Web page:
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View Full Version : Forehand with kicking topspin?


tennisplayer85
07-25-2009, 09:35 PM
Hey guys, quick question here. I was wondering, how would I achieve a forehand that has, (as stated above), kicking topspin? Although I have good topspin, I find that it doesn't do much damage as opposed to certain opponents I play that have the ball rise up 5-6 feet in the air as opposed to my forehand which rises only 3-4 feet in the air (roughly). Any help? Thanks!

federer_15
07-25-2009, 09:48 PM
Go from slow to fast and accelarate as much as you can to get lots of spin.

Hit higher and hit through the ball so it goes forward but still it up so you get a higher bounce.

ms87
07-25-2009, 10:06 PM
swing low to high (I mean, the racquet head should go from knee height to above your head) and leave the ground (proper loading/unloading of legs and torso).

my rally forehand clears the net by a few feet, gets to about shoulder/height height at his usual contact point and hits the fence at around 6' up (if he just doesn't hit it for whatever reason). i can kick it up a little higher than that, which i often do to test his 1hbh :)

the two aforementioned tips are the most important factors at play, as is clean contact

edit: if you want to hit a more aggressive, attacking ball (the type that jumps forward instead of jumping up), swing low to high but close the racquet face more. there will be just as much spin in the ball but the arc will be tighter (and the ball will land shorter, so you'll have to hit harder to compensate). this is best done on approach shots.

prattle128
07-25-2009, 11:25 PM
I've messed with this idea as well, and if you hit the ball in the right way, that way being the way you would hit it for a kick serve (8-2 or so), then you can develop some kick on to the forehand. I've been able to hit some weak twist on my forehand as well when striking it with a lot of spin. If you could get this down and really effective, would be excellent for inside-out forehands to kick out away from your opponent.

joe sch
07-26-2009, 04:18 AM
Bigger loop, more extreme western grip, increased wrist snap, and decrease your grip size. These are all factors that can help you get more rotations on the felts so that the topspin trajectories have more kick when they bounce. These are all defensive tactics that will also allow your opponents more time to run down your groundies, which is why Nadal has decrease the amount of this "topspin kick" in his game.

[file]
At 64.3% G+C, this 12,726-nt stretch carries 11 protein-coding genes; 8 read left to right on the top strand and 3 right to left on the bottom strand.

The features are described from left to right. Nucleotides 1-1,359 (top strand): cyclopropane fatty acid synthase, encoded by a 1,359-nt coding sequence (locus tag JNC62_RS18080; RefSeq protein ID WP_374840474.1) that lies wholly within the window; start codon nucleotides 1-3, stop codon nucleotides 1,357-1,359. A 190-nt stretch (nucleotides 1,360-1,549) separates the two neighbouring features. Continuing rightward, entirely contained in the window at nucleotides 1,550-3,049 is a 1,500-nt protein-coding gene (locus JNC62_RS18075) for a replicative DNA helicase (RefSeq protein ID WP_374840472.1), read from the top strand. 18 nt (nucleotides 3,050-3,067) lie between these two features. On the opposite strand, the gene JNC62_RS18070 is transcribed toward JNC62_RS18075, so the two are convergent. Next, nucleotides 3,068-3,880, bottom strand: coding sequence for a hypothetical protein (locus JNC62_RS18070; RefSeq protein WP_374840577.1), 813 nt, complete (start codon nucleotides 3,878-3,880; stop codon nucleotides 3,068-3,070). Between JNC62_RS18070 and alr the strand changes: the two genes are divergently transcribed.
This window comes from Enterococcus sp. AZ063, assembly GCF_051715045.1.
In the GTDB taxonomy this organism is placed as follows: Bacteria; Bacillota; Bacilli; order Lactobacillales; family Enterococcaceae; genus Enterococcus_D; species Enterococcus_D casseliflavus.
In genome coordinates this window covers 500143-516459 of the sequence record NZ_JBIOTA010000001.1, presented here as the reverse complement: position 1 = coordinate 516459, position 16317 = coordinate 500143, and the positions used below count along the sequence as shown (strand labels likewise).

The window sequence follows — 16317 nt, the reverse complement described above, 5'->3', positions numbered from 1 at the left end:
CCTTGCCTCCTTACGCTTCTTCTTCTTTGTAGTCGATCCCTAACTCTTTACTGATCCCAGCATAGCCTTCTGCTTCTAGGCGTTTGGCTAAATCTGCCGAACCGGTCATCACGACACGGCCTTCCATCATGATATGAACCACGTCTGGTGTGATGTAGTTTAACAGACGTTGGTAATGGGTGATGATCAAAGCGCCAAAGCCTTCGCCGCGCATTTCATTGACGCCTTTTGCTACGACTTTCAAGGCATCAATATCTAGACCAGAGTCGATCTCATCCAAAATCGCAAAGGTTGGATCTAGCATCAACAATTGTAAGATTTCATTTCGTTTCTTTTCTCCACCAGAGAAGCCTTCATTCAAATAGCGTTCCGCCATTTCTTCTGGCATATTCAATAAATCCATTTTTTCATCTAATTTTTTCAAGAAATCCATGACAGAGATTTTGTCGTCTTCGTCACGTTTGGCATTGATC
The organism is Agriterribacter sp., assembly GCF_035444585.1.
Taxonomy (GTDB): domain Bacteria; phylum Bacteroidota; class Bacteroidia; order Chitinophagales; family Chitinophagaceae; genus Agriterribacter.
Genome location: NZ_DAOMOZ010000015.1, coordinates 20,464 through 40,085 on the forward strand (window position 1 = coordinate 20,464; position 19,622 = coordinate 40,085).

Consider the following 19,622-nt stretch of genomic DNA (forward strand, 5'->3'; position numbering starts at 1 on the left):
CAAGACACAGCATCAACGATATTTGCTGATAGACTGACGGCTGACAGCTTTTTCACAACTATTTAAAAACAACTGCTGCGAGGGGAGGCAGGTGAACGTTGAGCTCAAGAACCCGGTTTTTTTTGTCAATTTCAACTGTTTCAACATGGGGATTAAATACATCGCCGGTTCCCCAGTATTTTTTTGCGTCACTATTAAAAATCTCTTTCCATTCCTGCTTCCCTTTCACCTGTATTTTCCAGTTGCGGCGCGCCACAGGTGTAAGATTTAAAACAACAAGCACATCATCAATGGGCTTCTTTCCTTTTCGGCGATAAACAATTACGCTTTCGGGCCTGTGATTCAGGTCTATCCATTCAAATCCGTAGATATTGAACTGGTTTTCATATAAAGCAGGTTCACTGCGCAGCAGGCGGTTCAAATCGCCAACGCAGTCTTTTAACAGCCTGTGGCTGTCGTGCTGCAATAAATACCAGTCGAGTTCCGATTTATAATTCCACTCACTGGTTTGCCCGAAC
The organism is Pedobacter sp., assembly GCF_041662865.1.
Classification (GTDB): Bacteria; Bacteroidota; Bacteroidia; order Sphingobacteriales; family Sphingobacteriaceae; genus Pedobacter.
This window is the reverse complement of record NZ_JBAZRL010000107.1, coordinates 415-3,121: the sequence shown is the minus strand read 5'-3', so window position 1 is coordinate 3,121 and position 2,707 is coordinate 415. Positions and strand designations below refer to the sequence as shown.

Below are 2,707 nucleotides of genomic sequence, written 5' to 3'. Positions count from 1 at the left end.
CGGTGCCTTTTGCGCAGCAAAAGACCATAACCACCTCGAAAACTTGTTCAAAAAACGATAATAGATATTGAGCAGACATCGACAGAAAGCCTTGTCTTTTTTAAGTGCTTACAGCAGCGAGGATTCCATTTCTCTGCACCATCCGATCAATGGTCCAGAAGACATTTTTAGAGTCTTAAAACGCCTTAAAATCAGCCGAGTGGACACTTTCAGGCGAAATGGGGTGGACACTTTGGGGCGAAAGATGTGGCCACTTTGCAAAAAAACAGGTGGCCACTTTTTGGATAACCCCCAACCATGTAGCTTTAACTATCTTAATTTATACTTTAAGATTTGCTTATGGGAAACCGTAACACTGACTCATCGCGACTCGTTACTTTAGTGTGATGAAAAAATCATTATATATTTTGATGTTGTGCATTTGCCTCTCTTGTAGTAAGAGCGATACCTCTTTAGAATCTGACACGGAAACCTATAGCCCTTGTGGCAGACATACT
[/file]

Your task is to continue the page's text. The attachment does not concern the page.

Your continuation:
BullDogTennis
07-26-2009, 04:48 AM
if there consistently getting there forehand to kick 6 feet high, chances are there not hitting the ball very hard...

LeeD
07-26-2009, 06:42 AM
As said, really high kicks denotes slower moving ball, either with lots of spin or not. Good players can attack that ball using a low, flat, deep shot into one of your corners.
-3.5's have trouble with that ball, and if you pound over and over again, they might miss a few trying for good returns.

ms87
07-26-2009, 08:20 AM
As said, really high kicks denotes slower moving ball, either with lots of spin or not. Good players can attack that ball using a low, flat, deep shot into one of your corners.
-3.5's have trouble with that ball, and if you pound over and over again, they might miss a few trying for good returns.

I play at the Open level and my groundstrokes (particularly my forehand) are the strongest aspect of my game. I find it comical that you think a ball with lots of spin is "attackable". I guess Nadal's forehand is the slowest, most attackable ball in tennis, right? Moron.

ms87
07-26-2009, 08:23 AM
if there consistently getting there forehand to kick 6 feet high, chances are there not hitting the ball very hard...

or maybe you just dont understand how spin is used at the higher levels of the game

150mph_
07-26-2009, 08:34 AM
3-4 in the air isnt 'good' topspin...
try brushing up more and use a spin string like luxilon
i use lux and when i hit my forehand it jumps above guys heads ...
i know they're not very tall... we're all around 5'7 ish mark so +5 inches aboe their head = 6'
the topspin is considered slow because they can predict where its going to land... and be there but its tough to get a good shot at it back unless they time it super well and take it really early...

i have problems with people taking it early.. especially older gentlemen who can take the ball off the bounce and that causes me a lot of trouble.

younger guys around me usually take further back...

VaBeachTennis
07-26-2009, 01:37 PM
I play at the Open level and my groundstrokes (particularly my forehand) are the strongest aspect of my game. I find it comical that you think a ball with lots of spin is "attackable". I guess Nadal's forehand is the slowest, most attackable ball in tennis, right? Moron.

That wasn't very nice, the guy was trying to help. Why you took it so personally......................I guess nobody knows but yourself.

tennisplayer85
07-26-2009, 02:14 PM
swing low to high (I mean, the racquet head should go from knee height to above your head) and leave the ground (proper loading/unloading of legs and torso).